- The Washington Times - Tuesday, March 14, 2006


A former top aide to President Bush who was arrested on theft charges admitted to a Target Corp. investigator that he fraudulently returned merchandise that he didn’t buy at one of the company’s stores in Gaithersburg, charging documents show.

Target loss prevention manager Pete Schomburg stopped Claude Allen, 45, on Jan. 2 as Mr. Allen left the Gaithersburg store after receiving a refund for items using a receipt from an earlier purchase.

“Allen had receipts from previous purchases at Target stores and admitted to Agent Schomburg that he was committing fraudulent returns,” said charging documents filed March 7 by Montgomery County police. Two days later, Mr. Allen was charged with theft and theft scheme.

Police say Mr. Allen made fraudulent returns worth at least $5,000 at Target and other stores in the D.C. suburbs on 25 occasions. Charging documents cite several instances in which store surveillance tapes show Mr. Allen making the returns.

His attorney, Mallon Snyder, has denied the charges, saying they are a result of problems with Mr. Allen’s credit cards. Mr. Snyder said yesterday that he did not have any comment on the charging documents.

Mr. Allen is scheduled to go on trial April 27.

Police initially charged Mr. Allen in the Jan. 2 incident with a misdemeanor, a charge that was dropped Thursday when he appeared in District Court.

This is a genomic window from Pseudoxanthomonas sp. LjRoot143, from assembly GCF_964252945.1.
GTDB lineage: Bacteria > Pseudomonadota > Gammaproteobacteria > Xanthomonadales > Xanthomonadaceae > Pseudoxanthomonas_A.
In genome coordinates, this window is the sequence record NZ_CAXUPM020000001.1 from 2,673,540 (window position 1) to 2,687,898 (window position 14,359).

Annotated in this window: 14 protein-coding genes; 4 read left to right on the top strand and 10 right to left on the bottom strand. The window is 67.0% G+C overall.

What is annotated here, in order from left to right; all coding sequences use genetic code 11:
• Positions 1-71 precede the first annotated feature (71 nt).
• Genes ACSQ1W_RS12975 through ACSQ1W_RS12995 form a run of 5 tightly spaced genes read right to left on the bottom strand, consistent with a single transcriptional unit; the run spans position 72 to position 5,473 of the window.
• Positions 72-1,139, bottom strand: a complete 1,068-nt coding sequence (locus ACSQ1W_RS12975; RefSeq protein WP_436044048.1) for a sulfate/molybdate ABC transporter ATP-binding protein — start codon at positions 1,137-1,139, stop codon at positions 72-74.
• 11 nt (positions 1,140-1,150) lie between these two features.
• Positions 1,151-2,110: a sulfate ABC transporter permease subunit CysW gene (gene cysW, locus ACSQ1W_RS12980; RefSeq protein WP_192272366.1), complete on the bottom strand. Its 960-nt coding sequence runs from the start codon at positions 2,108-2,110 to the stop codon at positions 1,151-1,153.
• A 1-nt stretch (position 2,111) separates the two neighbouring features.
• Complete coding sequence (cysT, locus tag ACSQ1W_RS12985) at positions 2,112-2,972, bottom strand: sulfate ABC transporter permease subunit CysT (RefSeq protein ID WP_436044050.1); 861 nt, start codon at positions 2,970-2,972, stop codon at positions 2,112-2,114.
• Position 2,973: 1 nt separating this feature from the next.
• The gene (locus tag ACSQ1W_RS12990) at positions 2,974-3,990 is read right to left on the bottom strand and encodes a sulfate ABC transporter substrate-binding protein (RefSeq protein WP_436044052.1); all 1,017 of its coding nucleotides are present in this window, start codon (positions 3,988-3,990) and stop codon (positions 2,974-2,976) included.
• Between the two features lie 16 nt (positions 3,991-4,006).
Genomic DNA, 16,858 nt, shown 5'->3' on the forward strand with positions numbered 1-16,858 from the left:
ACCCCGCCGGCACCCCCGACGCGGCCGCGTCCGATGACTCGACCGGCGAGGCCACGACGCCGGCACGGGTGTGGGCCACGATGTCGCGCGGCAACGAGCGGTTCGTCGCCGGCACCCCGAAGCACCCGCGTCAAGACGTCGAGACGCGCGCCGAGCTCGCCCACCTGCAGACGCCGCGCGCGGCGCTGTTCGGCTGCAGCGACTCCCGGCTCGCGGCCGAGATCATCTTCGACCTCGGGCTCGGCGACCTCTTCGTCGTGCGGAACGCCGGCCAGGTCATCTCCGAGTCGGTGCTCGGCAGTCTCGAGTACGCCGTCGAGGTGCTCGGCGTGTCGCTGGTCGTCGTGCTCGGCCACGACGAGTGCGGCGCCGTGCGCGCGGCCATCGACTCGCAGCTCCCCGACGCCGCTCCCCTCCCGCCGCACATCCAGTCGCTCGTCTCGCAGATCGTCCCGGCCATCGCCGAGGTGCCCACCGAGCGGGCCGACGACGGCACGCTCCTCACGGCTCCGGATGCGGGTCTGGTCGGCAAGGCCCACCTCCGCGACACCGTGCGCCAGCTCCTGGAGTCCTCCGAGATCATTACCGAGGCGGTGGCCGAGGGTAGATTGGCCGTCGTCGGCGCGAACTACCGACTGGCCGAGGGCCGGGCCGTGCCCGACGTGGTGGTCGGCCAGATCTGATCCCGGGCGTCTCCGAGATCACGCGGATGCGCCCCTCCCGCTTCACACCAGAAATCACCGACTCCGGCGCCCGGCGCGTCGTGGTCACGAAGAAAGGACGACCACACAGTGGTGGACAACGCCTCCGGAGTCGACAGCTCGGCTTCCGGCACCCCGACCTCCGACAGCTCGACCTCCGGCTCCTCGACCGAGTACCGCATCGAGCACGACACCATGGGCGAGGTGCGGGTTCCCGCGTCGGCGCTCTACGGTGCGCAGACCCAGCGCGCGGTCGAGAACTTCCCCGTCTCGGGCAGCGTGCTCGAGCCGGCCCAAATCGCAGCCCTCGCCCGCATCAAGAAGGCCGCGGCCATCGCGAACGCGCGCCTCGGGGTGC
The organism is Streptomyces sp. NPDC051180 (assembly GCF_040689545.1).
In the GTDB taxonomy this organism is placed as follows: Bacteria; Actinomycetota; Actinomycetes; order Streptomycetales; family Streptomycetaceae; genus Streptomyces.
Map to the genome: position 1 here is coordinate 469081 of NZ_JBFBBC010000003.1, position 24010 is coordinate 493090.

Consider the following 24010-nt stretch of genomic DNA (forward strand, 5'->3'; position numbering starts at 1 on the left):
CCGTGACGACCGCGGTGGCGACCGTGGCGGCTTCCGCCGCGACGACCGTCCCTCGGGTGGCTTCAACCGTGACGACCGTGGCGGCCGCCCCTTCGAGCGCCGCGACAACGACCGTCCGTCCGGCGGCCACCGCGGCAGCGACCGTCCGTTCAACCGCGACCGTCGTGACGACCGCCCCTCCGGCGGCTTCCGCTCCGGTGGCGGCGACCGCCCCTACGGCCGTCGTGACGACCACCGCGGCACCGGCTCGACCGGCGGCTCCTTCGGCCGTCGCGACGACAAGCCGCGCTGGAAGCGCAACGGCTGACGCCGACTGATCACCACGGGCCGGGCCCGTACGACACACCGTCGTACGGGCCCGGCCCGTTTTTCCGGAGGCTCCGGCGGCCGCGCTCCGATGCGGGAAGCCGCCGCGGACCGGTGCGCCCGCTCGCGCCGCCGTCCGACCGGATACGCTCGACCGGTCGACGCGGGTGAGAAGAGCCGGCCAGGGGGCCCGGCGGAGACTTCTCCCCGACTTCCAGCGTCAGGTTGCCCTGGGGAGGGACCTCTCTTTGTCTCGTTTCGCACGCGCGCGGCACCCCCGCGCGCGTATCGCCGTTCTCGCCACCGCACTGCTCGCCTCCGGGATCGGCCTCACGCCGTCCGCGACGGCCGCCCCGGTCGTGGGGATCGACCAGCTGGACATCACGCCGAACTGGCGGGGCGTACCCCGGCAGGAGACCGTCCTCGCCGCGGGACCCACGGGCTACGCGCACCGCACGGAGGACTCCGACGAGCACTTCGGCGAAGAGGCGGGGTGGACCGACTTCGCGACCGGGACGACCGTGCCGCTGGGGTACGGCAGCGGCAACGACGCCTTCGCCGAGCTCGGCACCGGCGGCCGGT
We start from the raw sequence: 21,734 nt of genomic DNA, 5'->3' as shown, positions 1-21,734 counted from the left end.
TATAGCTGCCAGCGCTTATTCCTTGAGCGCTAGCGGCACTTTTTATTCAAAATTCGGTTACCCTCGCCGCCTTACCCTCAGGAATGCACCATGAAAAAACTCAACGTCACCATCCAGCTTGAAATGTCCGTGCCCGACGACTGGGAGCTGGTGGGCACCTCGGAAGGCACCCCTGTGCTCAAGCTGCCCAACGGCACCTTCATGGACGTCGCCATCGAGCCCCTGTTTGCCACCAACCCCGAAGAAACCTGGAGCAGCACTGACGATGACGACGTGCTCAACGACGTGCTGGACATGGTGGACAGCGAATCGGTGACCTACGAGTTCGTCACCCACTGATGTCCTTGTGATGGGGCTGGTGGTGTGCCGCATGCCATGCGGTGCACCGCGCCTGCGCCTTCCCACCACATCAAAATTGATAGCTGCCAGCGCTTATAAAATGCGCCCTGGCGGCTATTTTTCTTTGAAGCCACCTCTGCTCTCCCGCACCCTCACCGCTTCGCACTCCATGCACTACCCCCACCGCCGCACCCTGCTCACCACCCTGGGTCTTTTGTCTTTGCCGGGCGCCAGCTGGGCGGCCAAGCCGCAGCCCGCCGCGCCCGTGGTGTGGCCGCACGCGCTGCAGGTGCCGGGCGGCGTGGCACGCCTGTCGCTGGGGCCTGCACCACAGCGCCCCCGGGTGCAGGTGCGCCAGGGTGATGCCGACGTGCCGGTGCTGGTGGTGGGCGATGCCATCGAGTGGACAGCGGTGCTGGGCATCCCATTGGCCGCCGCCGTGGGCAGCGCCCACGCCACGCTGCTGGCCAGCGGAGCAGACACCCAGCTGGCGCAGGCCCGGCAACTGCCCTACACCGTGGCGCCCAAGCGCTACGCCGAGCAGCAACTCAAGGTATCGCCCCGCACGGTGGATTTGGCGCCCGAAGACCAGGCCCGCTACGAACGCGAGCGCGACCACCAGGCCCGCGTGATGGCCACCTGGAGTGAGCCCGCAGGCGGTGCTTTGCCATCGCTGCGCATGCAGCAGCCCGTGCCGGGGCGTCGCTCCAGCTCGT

Later Thursday, he was arrested and charged with the more serious charges of theft and theft scheme more than $500 in the other incidents. Each carries a maximum prison sentence of 15 years.

Mr. Allen was a domestic policy adviser to Mr. Bush, with an annual salary of $161,000, before abruptly leaving the White House last month.

At the time, he said he wanted to spend more time with his family. All the incidents occurred while he was working at the White House.

White House officials said Mr. Allen notified Chief of Staff Andrew H. Card Jr. the night of the Jan. 2 incident, but told Mr. Card it was a misunderstanding.

Mr. Bush was informed of the incident and Mr. Allen’s planned departure in February. On Saturday, Mr. Bush said it would be “deeply disappointing” if Mr. Allen did not tell the White House the truth about what happened.

The charging documents, first reported yesterday by The Washington Post, also give details of at least four other incidents in which Mr. Allen received refunds for merchandise for which he did not pay.

Authorities said Mr. Allen would buy items, take them to his car, then return to the store and pick up identical items from store shelves. He then would take the items to the return desk and use his original receipt to obtain credit on his credit cards.

On Oct. 29, Mr. Allen purportedly used the scheme for a $525 Bose theater system at a Gaithersburg Target. On Dec. 24, he returned $284.58 worth of merchandise, including a $237 Kodak printer, at a Germantown Target, a transaction watched by Target investigators.

On Dec. 30, Mr. Allen is seen on security video refunding $125.94 worth of merchandise for which he paid in cash, including a $60 men’s jacket and two items that cost $2.50. Two days later, he received a refund for an $88 stereo at a Rockville Target.

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